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How Keywords Stuffing Can Kill Your Product Title

It’s almost second nature now for most product manufacturers or content writers to either consciously seek to weave in SEO keywords for their product title or to insert as many keywords as they can before offering their product online. The thinking goes that the more keywords there are in the title of the product or the body of text, the greater will be google’s propensity to channel customers to that product. But is this always true in every case? Should saturating your product title or blog content with numerous often repetitive keywords come at the expense of coherence and originality?

This blog article is a primer on the dangers of over-saturating your product with keywords that take away from its attractiveness and drive away customers.

Be Aware of these Consequences

While it is true that Google relies on the frequency of keywords to rank webpages or product titles in searches (although this is less true now with the Penguin update), keyword stuffing may have these consequences

  • First and foremost, it conveys a sense of desperation on the part of the product seller and might even evoke fear in customers that the seller is trying to shortchange them with a sub-par product marketed aggressively.
  • Second, informed customers are put-off by what they see as clear manipulation on the part of the seller, whose keyword-stuffed product title or blog led them to somewhere they didn’t want to be on the web.
  • Third, customers who like a minimalist product title with just the right amount of information may get lost viewing a product title (e.g. lengthy name of a laptop with all manner keywords such as “best-selling,” “durable,” “best deal” combined with the laundry list of technical specifications). Many customers will readily attest to this overload of unnecessary information, being one of the main reasons for shopping fatigue. The amount of information is so repetitive, incoherent and so widely adopted by corporations of all sorts that simple shopping decisions become taxing for the mind and grate on the patience.

But the worst crime perhaps of keyboard stuffing is that it takes away from the basic axiom that a product seller must not sell a product but an experience. Instead of trying to sell that new laptop as a useful Christmas gift to your son who has been struggling with his overheating laptop, the corporation’s focus is on brainless endeavors such as ensuring the maximum number of right words on the product title that will get attention.

If you have a Mac, you’re cool, refined, and sophisticated. Ferrari doesn’t need to saturate its brochures with keywords turning them into a jumbled mass of gibberish. On the more sinister side, there is a reason why cigarette companies were and are some of the most successful corporations around. They are masters at selling an experience. If you smoke a Malboro, you’re the man. Macho, virile, and go-getting.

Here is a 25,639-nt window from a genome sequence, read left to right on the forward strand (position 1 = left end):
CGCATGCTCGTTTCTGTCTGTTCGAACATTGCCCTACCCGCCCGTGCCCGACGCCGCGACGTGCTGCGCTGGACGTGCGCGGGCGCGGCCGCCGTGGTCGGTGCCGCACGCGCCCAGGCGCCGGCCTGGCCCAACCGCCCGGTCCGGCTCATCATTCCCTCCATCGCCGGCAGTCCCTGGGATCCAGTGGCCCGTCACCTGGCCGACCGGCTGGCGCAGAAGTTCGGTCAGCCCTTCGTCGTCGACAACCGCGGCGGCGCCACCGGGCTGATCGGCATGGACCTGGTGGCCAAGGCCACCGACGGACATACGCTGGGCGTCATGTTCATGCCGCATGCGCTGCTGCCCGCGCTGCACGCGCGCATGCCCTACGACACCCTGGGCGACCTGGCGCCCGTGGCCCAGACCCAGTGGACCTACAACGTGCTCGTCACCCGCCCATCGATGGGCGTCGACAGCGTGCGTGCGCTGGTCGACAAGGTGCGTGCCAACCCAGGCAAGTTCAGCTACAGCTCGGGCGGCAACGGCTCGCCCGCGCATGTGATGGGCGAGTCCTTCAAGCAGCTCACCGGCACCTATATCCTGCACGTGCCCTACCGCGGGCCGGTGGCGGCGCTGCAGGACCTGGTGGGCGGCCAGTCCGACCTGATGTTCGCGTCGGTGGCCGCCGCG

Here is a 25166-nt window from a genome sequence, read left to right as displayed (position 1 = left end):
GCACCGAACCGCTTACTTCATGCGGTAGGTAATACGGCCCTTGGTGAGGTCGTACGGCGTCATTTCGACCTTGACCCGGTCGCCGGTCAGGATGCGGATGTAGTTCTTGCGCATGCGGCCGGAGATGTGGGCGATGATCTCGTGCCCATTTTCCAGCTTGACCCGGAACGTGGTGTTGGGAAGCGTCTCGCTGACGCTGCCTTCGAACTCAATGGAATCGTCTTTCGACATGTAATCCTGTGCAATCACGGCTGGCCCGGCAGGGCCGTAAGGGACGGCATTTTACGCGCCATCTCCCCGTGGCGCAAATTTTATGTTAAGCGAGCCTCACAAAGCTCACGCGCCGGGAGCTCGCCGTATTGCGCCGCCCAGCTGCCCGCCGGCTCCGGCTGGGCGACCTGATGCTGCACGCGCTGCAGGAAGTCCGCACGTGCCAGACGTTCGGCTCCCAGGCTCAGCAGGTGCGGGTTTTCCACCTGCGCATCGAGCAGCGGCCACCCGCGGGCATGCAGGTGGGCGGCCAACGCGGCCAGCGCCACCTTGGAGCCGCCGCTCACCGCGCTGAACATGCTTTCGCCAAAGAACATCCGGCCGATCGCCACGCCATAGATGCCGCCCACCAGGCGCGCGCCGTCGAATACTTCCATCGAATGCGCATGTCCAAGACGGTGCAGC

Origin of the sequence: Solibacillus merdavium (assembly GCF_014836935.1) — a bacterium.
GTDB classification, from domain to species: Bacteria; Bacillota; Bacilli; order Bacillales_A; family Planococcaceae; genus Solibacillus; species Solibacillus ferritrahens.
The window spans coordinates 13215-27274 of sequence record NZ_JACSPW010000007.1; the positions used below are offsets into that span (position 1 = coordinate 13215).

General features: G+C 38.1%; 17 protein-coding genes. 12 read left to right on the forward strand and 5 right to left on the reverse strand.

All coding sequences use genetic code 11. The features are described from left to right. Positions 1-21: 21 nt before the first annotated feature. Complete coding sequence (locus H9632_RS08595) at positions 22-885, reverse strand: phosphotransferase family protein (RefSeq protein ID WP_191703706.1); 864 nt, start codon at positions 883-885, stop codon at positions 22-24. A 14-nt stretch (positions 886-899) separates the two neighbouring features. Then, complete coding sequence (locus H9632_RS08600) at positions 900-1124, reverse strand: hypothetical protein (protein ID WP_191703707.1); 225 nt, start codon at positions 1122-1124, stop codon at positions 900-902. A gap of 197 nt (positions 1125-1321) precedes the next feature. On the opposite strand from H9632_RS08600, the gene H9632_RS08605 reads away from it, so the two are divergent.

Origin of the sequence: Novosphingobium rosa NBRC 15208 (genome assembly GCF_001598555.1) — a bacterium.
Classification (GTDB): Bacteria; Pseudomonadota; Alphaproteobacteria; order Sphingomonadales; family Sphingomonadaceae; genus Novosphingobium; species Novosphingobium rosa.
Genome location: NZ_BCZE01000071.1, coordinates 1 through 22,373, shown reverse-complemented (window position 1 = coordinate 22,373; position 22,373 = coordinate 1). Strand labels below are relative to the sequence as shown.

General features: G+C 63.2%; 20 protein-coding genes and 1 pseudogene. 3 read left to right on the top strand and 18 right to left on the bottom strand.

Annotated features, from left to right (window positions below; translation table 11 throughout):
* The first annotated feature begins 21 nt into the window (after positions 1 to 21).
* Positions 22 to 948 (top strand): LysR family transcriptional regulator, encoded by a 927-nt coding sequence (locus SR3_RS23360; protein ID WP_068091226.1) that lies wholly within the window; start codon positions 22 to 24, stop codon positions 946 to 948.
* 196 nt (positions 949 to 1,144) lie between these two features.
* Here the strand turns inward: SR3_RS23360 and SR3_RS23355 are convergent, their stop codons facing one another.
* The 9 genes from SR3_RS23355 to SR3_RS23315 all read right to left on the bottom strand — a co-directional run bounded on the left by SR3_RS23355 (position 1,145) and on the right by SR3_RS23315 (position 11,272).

Readers get the notion of being tricked

Keyword stuffing then is a cynical and manipulative twisting of what can otherwise be a useful augmentation for an intrinsically attractive product. While using synonyms instead of identical or near-identical keywords on the product title is good practice, it also has its limits. In the long run, customers are looking for authenticity, excellence, and originality. Nobody wants to feel fooled or taken for a ride. Keyboard stuffing can also be viewed as an act of laziness on the part of a seller or content creator who has not put in the effort to distinguish himself from the competition.

Accurate Product Title is the Way of the Future

There is still space for product title descriptions that are comprehensive without being manipulative. Adhering to the guidelines specified by Amazon for product title character counts (so that your title is not cut-off because it is too long) can itself serve as a demonstration of a corporation’s bona fides to customers who are able to separate its eagerness to connect from the other’s desperation to pawn off. In fact, a growing number of customers are paying close attention to such surprise markers to judge the antecedents of the seller.

Keyword stuffing, at its root, is a failure of the imagination. If that creative ad firm or that brilliant sales team that was expressly hired to make a product fly off the shelves can only come up with a strategy that while beneficial in the short term, might boomerang over the long term, it is probably time for some firings. The minimalist approach of a succinct but accurate product title combined with an innovative ad campaign is the way of the future. And Google’s algorithm is not getting any dumber. It has even begun downranking product titles and blogs so the economic and reputational incentive to turn your product title into an inscrutable keyword-stuffed pile is gone.

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